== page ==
Do You Have Good Business Sense?
Business acumen. Business sense. Business savvy. It is an instinctive trait and also a skill developed over time through seasoned judgement gained by learning from mistakes and capitalizing on successes.
I was enjoying a walk with a close friend and accomplished CEO last week discussing the topic of business sense. My friend serves on several major corporate boards, and he shared with me that one of his Fortune 500 boards will soon be looking for a new director. I asked my friend if they will be looking for someone with cybersecurity experience – a key skill that many board nominating/governance committees have been prioritizing recently. His response was unexpected. “No,” he said, “we have a handle on that. But what we are looking for is someone with a really good business sense.”
Our discussion got me thinking about what it means to have good business sense.
For the same reason you want a trained surgeon operating on you, and a trained, experienced attorney representing you, a director serving on a corporate board should have:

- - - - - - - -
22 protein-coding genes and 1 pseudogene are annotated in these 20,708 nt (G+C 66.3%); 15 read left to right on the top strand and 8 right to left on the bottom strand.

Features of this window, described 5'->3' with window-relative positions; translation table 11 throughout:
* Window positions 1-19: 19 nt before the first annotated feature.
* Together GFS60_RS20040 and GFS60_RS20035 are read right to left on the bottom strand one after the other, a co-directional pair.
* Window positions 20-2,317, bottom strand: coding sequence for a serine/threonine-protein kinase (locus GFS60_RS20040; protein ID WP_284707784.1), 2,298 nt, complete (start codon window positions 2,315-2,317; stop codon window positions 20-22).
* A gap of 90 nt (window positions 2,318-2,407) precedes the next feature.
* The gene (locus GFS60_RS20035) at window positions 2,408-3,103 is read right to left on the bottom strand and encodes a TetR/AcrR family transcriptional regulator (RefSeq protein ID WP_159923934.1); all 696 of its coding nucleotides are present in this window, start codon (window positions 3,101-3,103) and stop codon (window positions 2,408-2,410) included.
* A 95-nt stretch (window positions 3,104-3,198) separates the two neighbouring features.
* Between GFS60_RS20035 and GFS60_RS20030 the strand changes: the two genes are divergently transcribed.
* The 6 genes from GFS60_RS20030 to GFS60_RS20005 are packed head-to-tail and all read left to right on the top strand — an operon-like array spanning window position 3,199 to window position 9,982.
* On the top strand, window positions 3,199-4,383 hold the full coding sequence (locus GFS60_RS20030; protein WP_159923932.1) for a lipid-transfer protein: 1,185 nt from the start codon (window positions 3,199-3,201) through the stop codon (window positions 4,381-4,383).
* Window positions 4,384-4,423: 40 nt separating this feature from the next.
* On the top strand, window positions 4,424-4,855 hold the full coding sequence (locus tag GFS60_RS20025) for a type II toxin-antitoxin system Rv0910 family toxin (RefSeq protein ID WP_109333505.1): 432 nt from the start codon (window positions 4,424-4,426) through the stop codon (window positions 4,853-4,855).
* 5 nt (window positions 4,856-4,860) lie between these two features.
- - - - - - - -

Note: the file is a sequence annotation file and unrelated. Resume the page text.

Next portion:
- experience in the trenches negotiating deals
- the ability to build and sustain relationships
- a track record of knowing what it takes to motivate employees
- the ability to articulate and execute business strategies
- a demonstrated ability to deliver results, and
- a global perspective on the interconnectedness of how business gets done
Whether you are a successful entrepreneur or rose through the ranks of established corporations, good business sense means knowing how to “follow the dollar” — from research and development to launching products or services and achieving profits.
Good business sense also means staying close to your competition, being able to recite from memory your competitors’ cost differential and staying ahead of trend lines in your various business units.
We often say, “it just makes good business sense to…” It is worthwhile to step back and focus on what good business sense means to corporations, from the perspective of management and boards of directors. I welcome your definition and examples of business acumen, business sense and business savvy.